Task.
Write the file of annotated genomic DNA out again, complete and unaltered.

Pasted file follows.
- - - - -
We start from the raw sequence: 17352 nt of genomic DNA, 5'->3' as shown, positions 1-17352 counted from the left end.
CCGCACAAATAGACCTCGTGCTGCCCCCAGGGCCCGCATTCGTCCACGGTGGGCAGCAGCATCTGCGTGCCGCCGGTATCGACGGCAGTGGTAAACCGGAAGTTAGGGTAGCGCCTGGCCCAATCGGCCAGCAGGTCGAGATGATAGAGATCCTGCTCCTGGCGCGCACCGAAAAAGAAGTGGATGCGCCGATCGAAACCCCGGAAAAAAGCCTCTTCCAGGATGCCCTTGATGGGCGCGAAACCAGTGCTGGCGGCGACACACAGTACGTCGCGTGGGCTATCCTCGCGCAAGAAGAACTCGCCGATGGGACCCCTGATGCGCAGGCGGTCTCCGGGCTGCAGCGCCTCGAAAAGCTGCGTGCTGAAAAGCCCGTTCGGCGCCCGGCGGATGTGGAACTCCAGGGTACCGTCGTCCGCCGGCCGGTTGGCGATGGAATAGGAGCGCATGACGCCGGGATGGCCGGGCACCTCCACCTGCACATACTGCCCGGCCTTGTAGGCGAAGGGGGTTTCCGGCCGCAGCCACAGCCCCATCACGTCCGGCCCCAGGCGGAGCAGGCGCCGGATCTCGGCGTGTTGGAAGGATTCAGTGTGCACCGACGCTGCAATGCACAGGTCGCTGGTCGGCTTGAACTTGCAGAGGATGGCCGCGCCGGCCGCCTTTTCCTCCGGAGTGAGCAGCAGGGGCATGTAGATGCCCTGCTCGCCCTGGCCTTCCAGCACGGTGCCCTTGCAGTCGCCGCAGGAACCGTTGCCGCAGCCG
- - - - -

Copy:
We start from the raw sequence: 17352 nt of genomic DNA, 5'->3' as shown, positions 1-17352 counted from the left end.
CCGCACAAATAGACCTCGTGCTGCCCCCAGGGCCCGCATTCGTCCACGGTGGGCAGCAGCATCTGCGTGCCGCCGGTATCGACGGCAGTGGTAAACCGGAAGTTAGGGTAGCGCCTGGCCCAATCGGCCAGCAGGTCGAGATGATAGAGATCCTGCTCCTGGCGCGCACCGAAAAAGAAGTGGATGCGCCGATCGAAACCCCGGAAAAAAGCCTCTTCCAGGATGCCCTTGATGGGCGCGAAACCAGTGCTGGCGGCGACACACAGTACGTCGCGTGGGCTATCCTCGCGCAAGAAGAACTCGCCGATGGGACCCCTGATGCGCAGGCGGTCTCCGGGCTGCAGCGCCTCGAAAAGCTGCGTGCTGAAAAGCCCGTTCGGCGCCCGGCGGATGTGGAACTCCAGGGTACCGTCGTCCGCCGGCCGGTTGGCGATGGAATAGGAGCGCATGACGCCGGGATGGCCGGGCACCTCCACCTGCACATACTGCCCGGCCTTGTAGGCGAAGGGGGTTTCCGGCCGCAGCCACAGCCCCATCACGTCCGGCCCCAGGCGGAGCAGGCGCCGGATCTCGGCGTGTTGGAAGGATTCAGTGTGCACCGACGCTGCAATGCACAGGTCGCTGGTCGGCTTGAACTTGCAGAGGATGGCCGCGCCGGCCGCCTTTTCCTCCGGAGTGAGCAGCAGGGGCATGTAGATGCCCTGCTCGCCCTGGCCTTCCAGCACGGTGCCCTTGCAGTCGCCGCAGGAACCGTTGCCGCAGCCG